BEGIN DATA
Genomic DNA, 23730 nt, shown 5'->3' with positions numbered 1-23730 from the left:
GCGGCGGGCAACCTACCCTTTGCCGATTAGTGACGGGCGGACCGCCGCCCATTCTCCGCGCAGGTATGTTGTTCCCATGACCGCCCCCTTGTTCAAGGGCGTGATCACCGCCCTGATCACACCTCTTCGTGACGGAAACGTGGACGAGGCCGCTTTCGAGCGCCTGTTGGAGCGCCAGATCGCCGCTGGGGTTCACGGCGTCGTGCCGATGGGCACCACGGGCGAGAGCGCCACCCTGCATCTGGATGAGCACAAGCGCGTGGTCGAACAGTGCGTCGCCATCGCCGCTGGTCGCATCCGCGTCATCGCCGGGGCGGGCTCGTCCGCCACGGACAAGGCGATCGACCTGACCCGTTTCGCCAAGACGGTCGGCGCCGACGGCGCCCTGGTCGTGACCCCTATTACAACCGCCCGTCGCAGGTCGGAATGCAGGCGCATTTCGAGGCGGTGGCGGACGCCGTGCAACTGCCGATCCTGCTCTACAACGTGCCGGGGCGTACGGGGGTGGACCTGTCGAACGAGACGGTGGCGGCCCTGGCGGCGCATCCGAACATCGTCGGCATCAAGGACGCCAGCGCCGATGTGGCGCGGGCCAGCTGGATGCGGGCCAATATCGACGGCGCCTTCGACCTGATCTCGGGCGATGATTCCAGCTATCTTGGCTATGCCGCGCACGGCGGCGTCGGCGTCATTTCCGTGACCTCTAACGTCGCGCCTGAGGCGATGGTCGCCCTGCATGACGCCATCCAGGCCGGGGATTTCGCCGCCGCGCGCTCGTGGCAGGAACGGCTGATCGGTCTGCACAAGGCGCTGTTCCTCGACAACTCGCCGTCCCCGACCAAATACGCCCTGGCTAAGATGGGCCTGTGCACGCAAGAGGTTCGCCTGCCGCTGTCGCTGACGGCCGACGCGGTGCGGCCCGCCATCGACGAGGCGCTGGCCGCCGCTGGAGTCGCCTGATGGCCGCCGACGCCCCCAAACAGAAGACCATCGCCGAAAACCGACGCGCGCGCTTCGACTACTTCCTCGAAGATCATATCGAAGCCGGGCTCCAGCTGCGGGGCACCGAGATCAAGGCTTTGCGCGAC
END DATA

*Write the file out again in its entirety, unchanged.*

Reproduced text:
Genomic DNA, 23730 nt, shown 5'->3' with positions numbered 1-23730 from the left:
GCGGCGGGCAACCTACCCTTTGCCGATTAGTGACGGGCGGACCGCCGCCCATTCTCCGCGCAGGTATGTTGTTCCCATGACCGCCCCCTTGTTCAAGGGCGTGATCACCGCCCTGATCACACCTCTTCGTGACGGAAACGTGGACGAGGCCGCTTTCGAGCGCCTGTTGGAGCGCCAGATCGCCGCTGGGGTTCACGGCGTCGTGCCGATGGGCACCACGGGCGAGAGCGCCACCCTGCATCTGGATGAGCACAAGCGCGTGGTCGAACAGTGCGTCGCCATCGCCGCTGGTCGCATCCGCGTCATCGCCGGGGCGGGCTCGTCCGCCACGGACAAGGCGATCGACCTGACCCGTTTCGCCAAGACGGTCGGCGCCGACGGCGCCCTGGTCGTGACCCCTATTACAACCGCCCGTCGCAGGTCGGAATGCAGGCGCATTTCGAGGCGGTGGCGGACGCCGTGCAACTGCCGATCCTGCTCTACAACGTGCCGGGGCGTACGGGGGTGGACCTGTCGAACGAGACGGTGGCGGCCCTGGCGGCGCATCCGAACATCGTCGGCATCAAGGACGCCAGCGCCGATGTGGCGCGGGCCAGCTGGATGCGGGCCAATATCGACGGCGCCTTCGACCTGATCTCGGGCGATGATTCCAGCTATCTTGGCTATGCCGCGCACGGCGGCGTCGGCGTCATTTCCGTGACCTCTAACGTCGCGCCTGAGGCGATGGTCGCCCTGCATGACGCCATCCAGGCCGGGGATTTCGCCGCCGCGCGCTCGTGGCAGGAACGGCTGATCGGTCTGCACAAGGCGCTGTTCCTCGACAACTCGCCGTCCCCGACCAAATACGCCCTGGCTAAGATGGGCCTGTGCACGCAAGAGGTTCGCCTGCCGCTGTCGCTGACGGCCGACGCGGTGCGGCCCGCCATCGACGAGGCGCTGGCCGCCGCTGGAGTCGCCTGATGGCCGCCGACGCCCCCAAACAGAAGACCATCGCCGAAAACCGACGCGCGCGCTTCGACTACTTCCTCGAAGATCATATCGAAGCCGGGCTCCAGCTGCGGGGCACCGAGATCAAGGCTTTGCGCGAC